“Being in a pressure situation in the Final Four and the National Championship game is gonna be able to [help me] translate right away into those big games, especially when the fans come back into those arenas in those packed playoff environments. If I’m blessed enough to play in the playoffs next season, I’ll be able to draw back on that," he explained.
“It helped me understand what it takes to win a game like that. I’ve played in a National Championship [game] before and we came out a little bit flat and it cost us the game, so being able to come out for a game with enough energy to take on a team like Baylor was huge. I had a great year. I grew a bunch as a person. Having to navigate through COVID and all the protocols we had to work with was not an easy task. Putting a team together with [those] kind of obstacles is tough. I had a lot of fun playing this year though, [with] all that being said. It was one of the most enjoyable years of basketball I can remember. A lot of good and a lot of bad.”
There’s still more work to do in utilizing his all-around game. For example, Kispert realizes he needs to do a better job of consistently putting the ball on the deck when defenders over-close on him near the perimeter. It’ll make guys pay for guarding with too much aggressiveness.
“It’s reading guys out of the corner of your eye,” Kispert said. “You’re looking at the ball coming in; I think you can feel the defender, and that’s something that I’m really thankful to have thousands and thousands of reps doing, just being in games. That’s kinda the situation I find myself in a lot. So just continuing to work on that, kinda sharpening the tools in my toolbox in every way I can.”
While he didn’t participate in any scrimmages (like most projected lottery picks to avoid injury), Kispert helped himself a ton in the Combine testing drills. He tied for the runner-up in the shuttle run among his peers (2.99 seconds) and placed 10th in lane agility (10.91 seconds).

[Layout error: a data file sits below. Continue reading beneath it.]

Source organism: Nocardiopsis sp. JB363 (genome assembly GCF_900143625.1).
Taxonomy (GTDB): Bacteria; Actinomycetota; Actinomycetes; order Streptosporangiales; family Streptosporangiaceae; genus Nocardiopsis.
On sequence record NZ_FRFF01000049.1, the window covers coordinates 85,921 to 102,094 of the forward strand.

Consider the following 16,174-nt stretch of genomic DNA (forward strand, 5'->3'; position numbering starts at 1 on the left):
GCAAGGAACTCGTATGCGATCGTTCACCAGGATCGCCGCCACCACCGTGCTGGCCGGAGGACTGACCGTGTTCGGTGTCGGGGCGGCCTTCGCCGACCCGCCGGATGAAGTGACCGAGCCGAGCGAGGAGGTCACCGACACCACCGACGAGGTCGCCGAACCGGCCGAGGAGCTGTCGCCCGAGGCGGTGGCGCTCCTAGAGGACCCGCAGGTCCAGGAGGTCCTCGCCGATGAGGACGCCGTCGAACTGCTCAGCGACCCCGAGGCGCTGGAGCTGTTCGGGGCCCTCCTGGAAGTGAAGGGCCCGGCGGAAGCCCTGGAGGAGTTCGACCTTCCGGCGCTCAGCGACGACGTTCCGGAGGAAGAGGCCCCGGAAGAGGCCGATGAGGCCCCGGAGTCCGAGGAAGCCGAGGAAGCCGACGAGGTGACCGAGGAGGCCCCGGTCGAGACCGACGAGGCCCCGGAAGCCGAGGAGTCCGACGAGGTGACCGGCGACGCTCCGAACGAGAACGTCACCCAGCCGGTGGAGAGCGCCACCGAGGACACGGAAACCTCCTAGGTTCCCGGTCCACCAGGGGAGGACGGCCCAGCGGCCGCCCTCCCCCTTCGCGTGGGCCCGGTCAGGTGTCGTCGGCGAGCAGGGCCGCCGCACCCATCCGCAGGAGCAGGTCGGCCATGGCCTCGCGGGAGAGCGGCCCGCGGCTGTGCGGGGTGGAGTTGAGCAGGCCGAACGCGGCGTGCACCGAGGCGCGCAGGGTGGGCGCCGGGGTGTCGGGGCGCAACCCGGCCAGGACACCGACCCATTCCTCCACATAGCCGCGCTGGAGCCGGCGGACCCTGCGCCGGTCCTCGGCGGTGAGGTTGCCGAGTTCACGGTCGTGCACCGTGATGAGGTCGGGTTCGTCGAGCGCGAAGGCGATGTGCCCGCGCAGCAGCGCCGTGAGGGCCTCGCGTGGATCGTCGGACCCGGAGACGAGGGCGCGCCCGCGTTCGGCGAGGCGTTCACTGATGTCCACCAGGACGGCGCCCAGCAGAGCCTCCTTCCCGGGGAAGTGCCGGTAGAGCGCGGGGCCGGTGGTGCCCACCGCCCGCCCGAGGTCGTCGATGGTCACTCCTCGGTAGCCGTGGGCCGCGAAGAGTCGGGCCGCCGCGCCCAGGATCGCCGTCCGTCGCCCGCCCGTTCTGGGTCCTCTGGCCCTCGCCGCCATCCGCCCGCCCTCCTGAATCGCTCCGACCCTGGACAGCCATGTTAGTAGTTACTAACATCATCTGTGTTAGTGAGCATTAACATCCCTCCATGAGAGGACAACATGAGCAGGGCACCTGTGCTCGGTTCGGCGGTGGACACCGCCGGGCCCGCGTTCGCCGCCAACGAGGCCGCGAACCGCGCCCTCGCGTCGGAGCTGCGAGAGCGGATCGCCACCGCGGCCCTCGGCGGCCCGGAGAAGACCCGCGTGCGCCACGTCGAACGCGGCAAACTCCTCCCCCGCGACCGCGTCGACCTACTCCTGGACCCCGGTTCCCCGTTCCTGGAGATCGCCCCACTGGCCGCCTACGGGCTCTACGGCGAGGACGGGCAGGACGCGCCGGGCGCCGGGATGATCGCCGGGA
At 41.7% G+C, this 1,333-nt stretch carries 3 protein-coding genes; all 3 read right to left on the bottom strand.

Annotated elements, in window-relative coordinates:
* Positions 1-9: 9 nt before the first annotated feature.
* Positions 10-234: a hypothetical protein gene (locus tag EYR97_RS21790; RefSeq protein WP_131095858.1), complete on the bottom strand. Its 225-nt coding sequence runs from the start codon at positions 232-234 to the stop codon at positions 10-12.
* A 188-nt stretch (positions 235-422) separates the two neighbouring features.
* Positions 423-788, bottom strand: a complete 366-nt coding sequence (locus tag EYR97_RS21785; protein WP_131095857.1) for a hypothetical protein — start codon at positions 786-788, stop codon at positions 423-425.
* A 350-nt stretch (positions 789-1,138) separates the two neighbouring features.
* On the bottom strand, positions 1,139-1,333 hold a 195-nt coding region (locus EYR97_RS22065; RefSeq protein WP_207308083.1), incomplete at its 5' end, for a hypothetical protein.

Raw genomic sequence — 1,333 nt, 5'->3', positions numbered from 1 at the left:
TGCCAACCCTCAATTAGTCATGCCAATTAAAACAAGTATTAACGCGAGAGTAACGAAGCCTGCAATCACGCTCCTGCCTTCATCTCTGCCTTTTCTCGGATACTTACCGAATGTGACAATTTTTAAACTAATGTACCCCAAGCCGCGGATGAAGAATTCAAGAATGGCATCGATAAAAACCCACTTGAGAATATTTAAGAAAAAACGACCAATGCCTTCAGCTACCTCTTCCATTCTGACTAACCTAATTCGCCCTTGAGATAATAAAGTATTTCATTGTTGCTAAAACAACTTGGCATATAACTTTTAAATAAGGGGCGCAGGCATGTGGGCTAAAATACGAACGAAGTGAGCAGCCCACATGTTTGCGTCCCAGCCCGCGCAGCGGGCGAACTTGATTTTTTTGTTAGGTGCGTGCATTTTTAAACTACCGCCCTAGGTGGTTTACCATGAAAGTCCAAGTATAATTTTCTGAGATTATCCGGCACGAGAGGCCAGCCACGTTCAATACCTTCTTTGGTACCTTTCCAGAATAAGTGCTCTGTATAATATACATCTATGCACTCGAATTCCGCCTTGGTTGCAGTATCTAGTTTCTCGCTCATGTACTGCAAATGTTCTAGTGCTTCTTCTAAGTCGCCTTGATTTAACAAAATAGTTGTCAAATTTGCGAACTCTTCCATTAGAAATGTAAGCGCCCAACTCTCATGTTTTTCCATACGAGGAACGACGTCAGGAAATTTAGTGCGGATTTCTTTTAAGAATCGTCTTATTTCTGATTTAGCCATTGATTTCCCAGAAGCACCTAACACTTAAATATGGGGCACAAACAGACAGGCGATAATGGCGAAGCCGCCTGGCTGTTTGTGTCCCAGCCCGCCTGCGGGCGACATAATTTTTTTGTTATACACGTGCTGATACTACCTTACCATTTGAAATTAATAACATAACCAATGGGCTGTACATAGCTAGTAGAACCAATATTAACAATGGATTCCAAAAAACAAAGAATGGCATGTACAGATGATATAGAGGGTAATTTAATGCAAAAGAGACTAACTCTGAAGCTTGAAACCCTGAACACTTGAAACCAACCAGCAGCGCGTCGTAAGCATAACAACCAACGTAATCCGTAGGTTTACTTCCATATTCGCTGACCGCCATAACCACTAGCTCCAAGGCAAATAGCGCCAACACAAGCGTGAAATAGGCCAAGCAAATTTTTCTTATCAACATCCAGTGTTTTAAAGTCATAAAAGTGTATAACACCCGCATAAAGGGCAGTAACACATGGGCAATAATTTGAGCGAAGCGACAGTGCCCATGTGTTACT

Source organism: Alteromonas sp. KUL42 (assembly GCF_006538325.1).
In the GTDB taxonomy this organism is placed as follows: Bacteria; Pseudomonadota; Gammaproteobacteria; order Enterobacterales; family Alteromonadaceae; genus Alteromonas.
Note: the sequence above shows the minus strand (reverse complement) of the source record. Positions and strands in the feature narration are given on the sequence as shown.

And although he was in the middle of the pack in the three-quarter sprint (3.12 seconds) and both of his measured vertical leaps (30.0 inches standing, 37.5 inches maximum), Kispert believes he did enough to dispel the common misconception that he’s unathletic.
“I think I get pegged as a guy who people can take advantage of on defense, and for whatever reason, a guy who can’t run, can’t jump, whatever,” Kispert said. “The numbers I had in the Combine were a great start to proving people wrong, and I can’t wait to get on the floor and continue to do that.”
BasketballNews.com’s latest NBA Mock Draft currently has Kispert slotted at No. 14 going to the Golden State Warriors, and most others have him being selected in the lottery-to-mid-first range. Standing at a solid 6-foot-7 with 223 pounds on him, he’s got the right size to flourish in the pros.
“Whoever I’m fortunate enough to play for, I want to be there and play significant minutes and make an impact right away. I want to impact winning and I want to be able to call that place home for a while,” Kispert said. “I want to have enough impact to be able to play for long periods of time, hopefully for the same team, and I think this is a really good start and the kind of Combine I’ve had is a good start towards that.”
Wherever he ends up going, Kispert has his goals in mind, and with the loyalty he displayed to Mark Few and the Bulldogs, it’s not surprising to find out he wants to find a place to stick.